In the journey of discovering Ha Tien town and Hai Tac Islands in Kien Giang, apart from being impressed with the breath-taking landscape, I also got wowed by the first time eating the traditional Ca Xiu dish. The dish is exclusive only in Ha Tien Town.


Not only me, but also other journalists were a bit shocked when looking at the dish. Ca Xiu is a type of fish, with the appearance of an insect with real long antennas. After seeing my local friend eating and praising the taste of Ca Xiu, I finally had gut to try the first bite, and surprisingly it was very delicious. Perhaps the quirky name “Ca Xiu” was named after the strange shape of this fish.

Ca Xiu normally live in river environments, estuaries, brackish water, particularly in the area Dong Ho of Ha Tien Town. Just like shellfish, Ca Xiu inhabit in water floors below the mud surface, hence they are equipped with long tentacles or tails to stick to the ground and aid them in their search for food.

Between June and August each year is the Ca Xiu season. Fishermen will catch Ca Xiu (just like how they would catch shellfish), clean them off the surrounding mud, and keep the tail to make salted Ca Xiu (Mam Ca Xiu). The recipe is one layer of Ca Xiu for a layer of salt. Depending on their preferences, people can choose to salt Ca Xiu in two ways, either using salted water or grain of salt. They also can add sugar to speed up the souring process of Ca Xiu. This process requires the maker to be skillful and experienced. The quality of salted Ca Xiu heavily depends on this salting process (if too bland the Ca Xiu will go bad and if too salty the Ca Xiu will blacken and also go bad).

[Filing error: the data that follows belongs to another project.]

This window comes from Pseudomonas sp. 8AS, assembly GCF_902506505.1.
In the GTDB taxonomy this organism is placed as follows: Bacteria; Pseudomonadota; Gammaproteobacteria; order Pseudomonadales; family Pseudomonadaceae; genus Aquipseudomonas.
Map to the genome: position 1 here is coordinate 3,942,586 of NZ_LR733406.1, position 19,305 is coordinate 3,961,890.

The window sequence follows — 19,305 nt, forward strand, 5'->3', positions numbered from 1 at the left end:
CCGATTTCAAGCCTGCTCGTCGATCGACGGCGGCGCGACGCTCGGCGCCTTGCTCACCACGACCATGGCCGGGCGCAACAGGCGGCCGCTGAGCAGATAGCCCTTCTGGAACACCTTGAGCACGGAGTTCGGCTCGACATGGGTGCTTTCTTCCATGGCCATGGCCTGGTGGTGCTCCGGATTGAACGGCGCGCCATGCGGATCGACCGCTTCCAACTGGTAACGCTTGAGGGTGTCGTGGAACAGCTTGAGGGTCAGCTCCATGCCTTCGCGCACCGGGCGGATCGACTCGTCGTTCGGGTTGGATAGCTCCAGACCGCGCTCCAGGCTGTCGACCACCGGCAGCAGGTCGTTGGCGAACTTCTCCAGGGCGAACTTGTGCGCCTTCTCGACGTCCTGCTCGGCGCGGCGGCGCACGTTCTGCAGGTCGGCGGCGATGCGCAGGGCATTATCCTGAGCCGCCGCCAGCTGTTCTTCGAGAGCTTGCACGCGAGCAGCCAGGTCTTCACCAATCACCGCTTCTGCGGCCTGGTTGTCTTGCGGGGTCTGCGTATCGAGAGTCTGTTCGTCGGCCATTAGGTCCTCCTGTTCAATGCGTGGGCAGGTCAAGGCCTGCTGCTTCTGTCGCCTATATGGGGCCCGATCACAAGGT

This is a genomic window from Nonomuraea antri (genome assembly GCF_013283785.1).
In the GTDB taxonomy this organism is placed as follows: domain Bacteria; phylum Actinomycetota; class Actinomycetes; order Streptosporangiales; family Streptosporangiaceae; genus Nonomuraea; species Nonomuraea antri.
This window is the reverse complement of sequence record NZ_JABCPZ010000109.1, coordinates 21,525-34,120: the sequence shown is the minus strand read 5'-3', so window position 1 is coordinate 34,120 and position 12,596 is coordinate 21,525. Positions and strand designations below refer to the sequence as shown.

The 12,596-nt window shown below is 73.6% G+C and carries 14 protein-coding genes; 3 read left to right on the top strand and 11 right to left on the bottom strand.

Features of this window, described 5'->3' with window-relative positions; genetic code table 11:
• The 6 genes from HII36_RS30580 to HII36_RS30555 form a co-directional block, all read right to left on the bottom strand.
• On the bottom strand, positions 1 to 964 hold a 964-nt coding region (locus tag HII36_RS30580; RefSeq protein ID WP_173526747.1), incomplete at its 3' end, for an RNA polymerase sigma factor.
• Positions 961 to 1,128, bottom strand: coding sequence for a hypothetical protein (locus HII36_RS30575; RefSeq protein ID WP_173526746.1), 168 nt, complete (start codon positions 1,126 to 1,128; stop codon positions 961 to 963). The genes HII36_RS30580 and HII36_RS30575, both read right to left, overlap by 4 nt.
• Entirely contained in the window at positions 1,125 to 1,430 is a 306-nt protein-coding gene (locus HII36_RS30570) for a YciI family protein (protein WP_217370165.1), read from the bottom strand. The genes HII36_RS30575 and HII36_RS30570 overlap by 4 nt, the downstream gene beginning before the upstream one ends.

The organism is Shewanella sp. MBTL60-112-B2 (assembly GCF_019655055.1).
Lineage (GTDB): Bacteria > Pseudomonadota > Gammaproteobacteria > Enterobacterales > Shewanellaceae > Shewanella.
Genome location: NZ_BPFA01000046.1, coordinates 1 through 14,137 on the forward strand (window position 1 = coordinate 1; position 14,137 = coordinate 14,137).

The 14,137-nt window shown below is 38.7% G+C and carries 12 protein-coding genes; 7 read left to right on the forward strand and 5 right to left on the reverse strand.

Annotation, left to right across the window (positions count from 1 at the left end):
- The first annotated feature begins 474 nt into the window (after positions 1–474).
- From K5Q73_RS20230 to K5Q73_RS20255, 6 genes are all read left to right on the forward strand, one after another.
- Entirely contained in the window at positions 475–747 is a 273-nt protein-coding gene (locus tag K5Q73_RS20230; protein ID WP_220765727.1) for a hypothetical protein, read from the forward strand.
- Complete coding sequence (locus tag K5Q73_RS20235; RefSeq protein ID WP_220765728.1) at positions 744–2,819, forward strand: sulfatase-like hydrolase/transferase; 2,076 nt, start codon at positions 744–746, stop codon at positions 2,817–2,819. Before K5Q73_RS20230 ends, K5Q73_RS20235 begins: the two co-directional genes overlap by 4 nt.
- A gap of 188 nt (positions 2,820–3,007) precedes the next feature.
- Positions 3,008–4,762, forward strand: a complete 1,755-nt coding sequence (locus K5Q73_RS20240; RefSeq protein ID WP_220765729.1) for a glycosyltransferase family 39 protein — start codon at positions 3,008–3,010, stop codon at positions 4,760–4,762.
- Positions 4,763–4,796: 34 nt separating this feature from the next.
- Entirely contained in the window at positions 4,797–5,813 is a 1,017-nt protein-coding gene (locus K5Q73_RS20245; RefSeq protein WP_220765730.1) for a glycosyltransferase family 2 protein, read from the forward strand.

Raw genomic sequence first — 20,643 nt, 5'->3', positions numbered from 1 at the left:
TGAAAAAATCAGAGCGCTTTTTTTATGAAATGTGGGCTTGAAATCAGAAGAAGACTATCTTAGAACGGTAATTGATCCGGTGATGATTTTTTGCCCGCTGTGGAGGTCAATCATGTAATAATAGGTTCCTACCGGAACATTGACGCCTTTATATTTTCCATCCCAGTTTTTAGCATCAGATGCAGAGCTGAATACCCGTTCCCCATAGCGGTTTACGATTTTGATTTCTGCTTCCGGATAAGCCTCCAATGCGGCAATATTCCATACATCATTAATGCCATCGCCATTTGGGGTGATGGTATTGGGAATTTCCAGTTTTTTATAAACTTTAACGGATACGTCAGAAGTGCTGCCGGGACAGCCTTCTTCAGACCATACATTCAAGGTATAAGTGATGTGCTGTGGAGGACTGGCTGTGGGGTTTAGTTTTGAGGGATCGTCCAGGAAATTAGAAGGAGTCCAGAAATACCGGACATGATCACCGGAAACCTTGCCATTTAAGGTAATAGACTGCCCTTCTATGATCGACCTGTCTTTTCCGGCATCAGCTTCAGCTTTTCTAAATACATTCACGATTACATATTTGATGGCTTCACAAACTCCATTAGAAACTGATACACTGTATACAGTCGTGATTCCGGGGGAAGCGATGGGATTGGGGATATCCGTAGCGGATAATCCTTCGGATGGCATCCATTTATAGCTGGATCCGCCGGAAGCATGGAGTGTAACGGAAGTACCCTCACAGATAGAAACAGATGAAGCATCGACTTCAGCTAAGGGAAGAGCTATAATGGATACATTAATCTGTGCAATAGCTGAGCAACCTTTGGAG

Ca Xiu salted in the morning would be ready right away in the afternoon, it is however could be kept in a jar and would last years. According to some women at the fish market, back then, fishermen always packed with them a jar of salted Ca Xiu to be eaten with steamed rice while they were away on fishing trips. Slowly, this traditional food becomes a specialty in the area of Ha Tien.

Ca Xiu is best served when it is salted in the morning and stir-fried in the afternoon because at that moment the saltiness still hasn’t infused deeply into the meat. The ideal cooking method is to stir-fry garlic before adding Ca Xiu, stir them together constantly so that all the flavors are finely mixed together. Adding some peppers and sugar will give a better taste.

When eating Ca Xiu, remove the outer shells and only consume the inner meat. The best and most nutritious part of Ca Xiu is their tail (which is said to benefit male’s vitality). The tail is slightly chewy which fit really well to men’s appetite. Place Ca Xiu into a small plate and enjoy along with white rice, a very special taste you should always try if you ever travel to Ha Tien.